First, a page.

Netanyahu himself laid the blame on Kahlon. Minutes after the end of Shabbat, he tweeted: "If the Kulanu party doesn't bring down the government—we'll still have a government," adding, "All members of the Likud party are interested in continuing to serve the state for another full year, until the end of the term in November 2019."
Kahlon rejected Netanyahu's attempts to pin the government's collapse on him, saying these were "media spins that don't work on me anymore... he can threaten his friends in the Likud party, but not me. I don't work for them."
Kahlon rejected reports he had vetoed Bennett's demand to be appointed defense minister, saying "I don't appoint ministers, and I wasn't asked about it. I have no issue with Bennett or any other candidate."
However, he reiterated his position that it would be impossible to run the country with only a one-vote majority in parliament, particularly in the final year of the government's term. "This would mean complete anarchy. I won't abandon the economy for two or three more months in the government," he said.
Kahlon is expected to speak with Netanyahu again on Sunday in a meeting pushed from 9am to 6:30pm. "Maybe he'll pull a rabbit out of the hat during the meeting, even though I don't know of any such rabbits or any such hats. But unless there's a new rabbit to convince me, I'll support the law to dissolve the Knesset and move forward the elections," he said.
Coalition officials said Kahlon and Bennett have coordinated their positions, and that they intend to lead a united front against Netanyahu, pushing for early elections that would be held on March 12 or 26. The two spoke at length on Friday, after the former's meeting with the prime minister, and reached the conclusion a narrow coalition could not survive.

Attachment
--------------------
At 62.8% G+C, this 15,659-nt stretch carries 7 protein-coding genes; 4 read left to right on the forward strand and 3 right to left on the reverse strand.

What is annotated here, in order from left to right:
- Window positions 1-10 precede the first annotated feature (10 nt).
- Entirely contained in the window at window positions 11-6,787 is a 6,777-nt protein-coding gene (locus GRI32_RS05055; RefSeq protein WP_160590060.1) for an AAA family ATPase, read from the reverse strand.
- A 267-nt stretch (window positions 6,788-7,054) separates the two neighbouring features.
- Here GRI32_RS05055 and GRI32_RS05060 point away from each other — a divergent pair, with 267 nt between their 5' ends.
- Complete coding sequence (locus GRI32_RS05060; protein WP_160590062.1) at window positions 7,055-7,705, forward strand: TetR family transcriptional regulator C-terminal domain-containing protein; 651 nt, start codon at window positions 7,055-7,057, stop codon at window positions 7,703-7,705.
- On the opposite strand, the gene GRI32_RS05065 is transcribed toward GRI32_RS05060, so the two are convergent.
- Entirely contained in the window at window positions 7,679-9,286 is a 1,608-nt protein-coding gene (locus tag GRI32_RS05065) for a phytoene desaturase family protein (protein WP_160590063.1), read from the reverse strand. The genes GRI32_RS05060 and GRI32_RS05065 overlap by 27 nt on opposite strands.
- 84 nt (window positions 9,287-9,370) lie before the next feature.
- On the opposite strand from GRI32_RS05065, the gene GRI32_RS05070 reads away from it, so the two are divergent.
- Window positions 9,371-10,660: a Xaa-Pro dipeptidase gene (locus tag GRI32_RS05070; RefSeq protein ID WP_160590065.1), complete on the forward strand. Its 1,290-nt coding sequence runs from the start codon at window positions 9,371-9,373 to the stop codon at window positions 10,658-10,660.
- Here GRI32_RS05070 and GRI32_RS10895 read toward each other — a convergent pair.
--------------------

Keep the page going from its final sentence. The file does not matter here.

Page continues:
Senior officials in Shas tried to play sides, with one official saying "The Shas movement doesn't oppose going to elections. Shas is ready to go to elections at any date in light of the excellent achievements it had in the municipal elections. However, if the prime minister wants to continue with the current government, Shas would support that."
Fight over massive cuts to government ministries
But before the Knesset could be dissolved, Minister Kahlon will bring a bill proposal to the government's approval on Sunday to add some NIS 22 billion over the next 17 years to pensions for police officers and prison guards. The funding for the proposal is supposed to come, inter alia, from NIS 1.3 billion in cuts to government ministries.
The move naturally faced objection and criticism from the different ministries, with many government officials viewing it as a "underhanded opportunism for campaign purposes."
While Public Security Minister Gilad Erdan supported the move and stressed that the new funding was agreed upon long before the current political crisis had erupted, and that it is based on a decision made by the labor court, he nevertheless objected to the proposal that would see his ministry bearing the onus of the cuts.
Deputy Health Minister Yaakov Litzman, who doesn't vote on government decisions, and Agriculture Minister Uri Ariel also came out against the cuts to their respective ministries.
The cuts will also fund the hosting of the Eurovision Song Contest in Israel next week, which will cost an estimated NIS 150 million.
Moran Azulay contributed to this story.